May 14-20 is dementia awareness week, something very close to my heart. I’ll be publishing two more blog posts during the week. If you read this post first, you’ll understand why raising awareness is so important to me.
Last month Malvern Hills District Council appealed for people to knit or crochet blue forget-me-not flowers, which will be used to decorate the streets of Malvern this Dementia Awareness Week. The flower is the symbol of the Alzheimer’s Society’s Dementia Friends campaign, which aims to transform the way the nation thinks, talks and acts about the condition. I’ll be blogging about this a bit later in the week.
Every three minutes, someone in the UK develops dementia. Globally, it’s every three seconds, which is approximately 9.9 million new cases every year. The symptoms gradually get worse over time and there is no cure. Dementia is set to be the 21st century’s biggest killer.
Dementia costs the economy more than cancer or heart disease yet awareness and understanding of this brain disease is worryingly low and, due to a lack of any significant funding, many families are facing it alone.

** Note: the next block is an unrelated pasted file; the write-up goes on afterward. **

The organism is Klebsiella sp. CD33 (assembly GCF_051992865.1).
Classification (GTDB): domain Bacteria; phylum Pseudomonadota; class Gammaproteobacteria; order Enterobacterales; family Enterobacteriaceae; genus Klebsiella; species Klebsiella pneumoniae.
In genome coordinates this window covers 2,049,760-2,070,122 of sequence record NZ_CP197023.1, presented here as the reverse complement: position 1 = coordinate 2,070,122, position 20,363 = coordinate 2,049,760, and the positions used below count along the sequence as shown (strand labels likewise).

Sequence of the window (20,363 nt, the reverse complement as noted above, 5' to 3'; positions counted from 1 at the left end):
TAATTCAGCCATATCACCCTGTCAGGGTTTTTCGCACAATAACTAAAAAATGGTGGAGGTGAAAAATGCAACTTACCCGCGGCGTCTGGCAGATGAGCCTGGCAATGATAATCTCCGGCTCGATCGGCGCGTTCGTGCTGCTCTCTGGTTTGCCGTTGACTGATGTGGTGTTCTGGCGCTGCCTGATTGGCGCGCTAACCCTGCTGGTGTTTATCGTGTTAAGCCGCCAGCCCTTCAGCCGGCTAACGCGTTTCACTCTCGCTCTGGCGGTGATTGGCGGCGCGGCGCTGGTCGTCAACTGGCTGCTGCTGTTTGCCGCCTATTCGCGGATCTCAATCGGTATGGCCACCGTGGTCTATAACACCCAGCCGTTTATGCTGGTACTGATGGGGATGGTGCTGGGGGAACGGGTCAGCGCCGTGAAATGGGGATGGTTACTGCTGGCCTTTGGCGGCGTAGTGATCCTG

Dementia is not a natural part of ageing and it isn’t something that only happens to older people – over 40,000 people in the UK, under the age of 65, have dementia. Most importantly, it’s not just about memory loss, it’s much, much more complex than this.
Each person with the disease will have his or her unique set of symptoms. While many people live well with the disease for years, they are likely to need more and more support to cope with the varying symptoms as it progresses. It can affect the way people think, speak, behave and concentrate. It can change their personality. Someone with the disease may struggle to find the right words, or can no longer do simple daily tasks, such as dressing and bathing; things that we take for granted. In later stages they may no longer be able to recognise their loved ones.
During Dementia Awareness Week, the Alzheimer’s Society is asking everyone across the UK to unite against dementia. Dementia doesn’t care who you are; it doesn’t discriminate. By uniting, we can raise awareness, offer help and understanding, improve care and urgently ﬁnd a cure.